New professor Garza connects journalism history to the present

Melita GarzaMelita Garza, an award-winning journalist, media historian, and a new associate professor and Tom and June Netzel Sleeman Scholar in Business Journalism, sees a reporter as a detective investigating a larger story. And she’s most interested in the stories that haven’t been told.

“The idea of trying to piece together the missing pages of history—that is the most fascinating to me,” Garza said. “I know that these stories have been overlooked in the past, so I want to uncover them.”

Garza is interested in how history can be used to understand current issues surrounding representation, diversity, and equity. It’s also the foundation of the class she’s teaching this fall, JOUR 250: Journalism Ethics & Diversity.

“I bring up historical issues, always,” Garza said. “Because I think it’s not possible to understand the present if we don’t understand the past.”

She also wants to ground the course in psychology.

“I think it is important, no matter what you plan to do with your career, to be aware of how our minds work to short circuit our ability to get the full picture or get the full story,” she said. “Understanding the psychology of diversity is just as important as understanding the history of diversity.”

With more than 20 years of experience at professional media outlets such as the Chicago Tribune, Bloomberg News in New York, and the McKinsey Quarterly in London, Garza is an expert in journalism history, media diversity, business reporting, English- and Spanish-language news, the media and civil rights, and literary journalism. For the past decade, she was on the journalism faculty at Texas Christian University.

After graduating from Harvard University with a bachelor’s degree in government in 1983, Garza began her journalism career. She was an inaugural member of Los Angeles Times’ Minority Editorial Training Program. She then worked at the Milwaukee Journal for a few years before landing a position at the Chicago Tribune.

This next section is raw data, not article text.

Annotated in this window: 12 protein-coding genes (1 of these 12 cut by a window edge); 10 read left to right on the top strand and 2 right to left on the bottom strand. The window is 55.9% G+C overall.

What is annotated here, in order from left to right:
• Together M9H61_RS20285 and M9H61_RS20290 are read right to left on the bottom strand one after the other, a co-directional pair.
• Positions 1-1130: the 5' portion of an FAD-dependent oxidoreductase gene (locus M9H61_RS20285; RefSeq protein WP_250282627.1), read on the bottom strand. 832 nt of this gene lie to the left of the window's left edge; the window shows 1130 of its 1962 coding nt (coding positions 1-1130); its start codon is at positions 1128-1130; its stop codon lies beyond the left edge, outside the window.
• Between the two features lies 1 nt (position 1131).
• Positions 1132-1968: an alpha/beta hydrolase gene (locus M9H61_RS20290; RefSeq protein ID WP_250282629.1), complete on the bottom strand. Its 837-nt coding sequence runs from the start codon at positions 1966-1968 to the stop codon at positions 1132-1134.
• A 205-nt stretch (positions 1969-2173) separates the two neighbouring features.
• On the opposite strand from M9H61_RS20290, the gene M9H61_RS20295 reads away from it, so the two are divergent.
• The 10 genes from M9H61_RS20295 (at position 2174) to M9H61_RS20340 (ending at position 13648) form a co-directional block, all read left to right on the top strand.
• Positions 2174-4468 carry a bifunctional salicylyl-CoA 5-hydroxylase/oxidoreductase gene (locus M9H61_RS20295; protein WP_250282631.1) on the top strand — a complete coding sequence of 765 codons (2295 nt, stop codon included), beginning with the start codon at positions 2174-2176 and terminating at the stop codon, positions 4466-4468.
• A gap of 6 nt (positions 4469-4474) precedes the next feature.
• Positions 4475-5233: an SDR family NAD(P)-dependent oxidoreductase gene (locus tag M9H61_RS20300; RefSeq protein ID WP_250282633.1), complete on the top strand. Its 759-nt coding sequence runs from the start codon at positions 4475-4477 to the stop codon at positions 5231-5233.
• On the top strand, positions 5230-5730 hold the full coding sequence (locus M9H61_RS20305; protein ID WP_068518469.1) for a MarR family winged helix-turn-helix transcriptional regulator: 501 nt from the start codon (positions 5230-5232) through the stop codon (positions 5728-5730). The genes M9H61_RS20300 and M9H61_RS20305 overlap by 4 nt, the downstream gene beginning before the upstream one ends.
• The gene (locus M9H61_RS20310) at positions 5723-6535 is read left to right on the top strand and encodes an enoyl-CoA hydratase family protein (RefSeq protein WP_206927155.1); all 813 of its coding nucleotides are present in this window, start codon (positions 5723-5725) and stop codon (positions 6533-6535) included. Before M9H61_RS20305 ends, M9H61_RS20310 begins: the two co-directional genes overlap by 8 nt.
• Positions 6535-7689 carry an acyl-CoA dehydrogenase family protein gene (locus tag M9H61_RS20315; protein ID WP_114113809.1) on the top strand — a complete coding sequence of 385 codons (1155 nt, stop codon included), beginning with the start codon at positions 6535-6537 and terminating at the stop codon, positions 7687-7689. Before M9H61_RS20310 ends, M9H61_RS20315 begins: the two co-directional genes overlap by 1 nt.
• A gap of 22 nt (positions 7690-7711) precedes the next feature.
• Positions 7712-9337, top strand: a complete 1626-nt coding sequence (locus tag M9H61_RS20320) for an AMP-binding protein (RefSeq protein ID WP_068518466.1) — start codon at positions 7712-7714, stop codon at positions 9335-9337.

During her 15-year tenure at the Chicago Tribune, Garza covered a range of stories that spanned city government, immigration, and big business. She did a lot of “old-fashioned reporting” before the Internet became a resource, and her investigative work on the 2001 Firestone tire failures led to a Pulitzer Prize nomination.

“It was an adventure in terms of finding out what went wrong at the tire plant indicator and how that led to potentially many deaths,” Garza said.

As a reporter, Garza was always interested in business journalism, seeing business as a very dominant influence “in defining public discourse,” she said.

She earned her MBA from the University of Chicago while working as associate editor for McKinsey Quarterly, a London-based business publication.

“Part of the problem with being a journalist is you’re always on the outside looking in,” Garza said. “And I thought that maybe I could get better insight into business if I did this.”

While in business school, she realized how much she enjoyed research and digging deeper into topics. And her peers in class encouraged her, saying she would make a good teacher. 

Garza worked at Bloomberg news before pursuing a PhD in journalism and mass communication from the University of North Carolina at Chapel Hill. Her dissertation focused on a Spanish-language newspaper in San Antonio, Texas, La Prensa, which she had heard stories about from her parents. She compared La Prensa’s coverage of Mexican immigrants during the Great Depression to that found in English-language newspapers, then drew parallels to how immigration was portrayed in the news media in 2008 during the financial crisis.

This fall, in addition to her teaching, Garza will be editing a collection of essays called The Routledge Companion to American Journalism History, which she described as a re-imagining of journalism history.

She’s also working on an oral history project on how the lived experiences of journalists of color are valued or not valued in newsrooms across the country.

Garza said she’s excited to be back in Illinois, and especially getting to know more people in the College of Media.

“I'm looking forward to meeting a lot of new students from very diverse backgrounds,” she said. “I'm just super excited to be coming and meeting all of you.”

—Vivian La, Communications Intern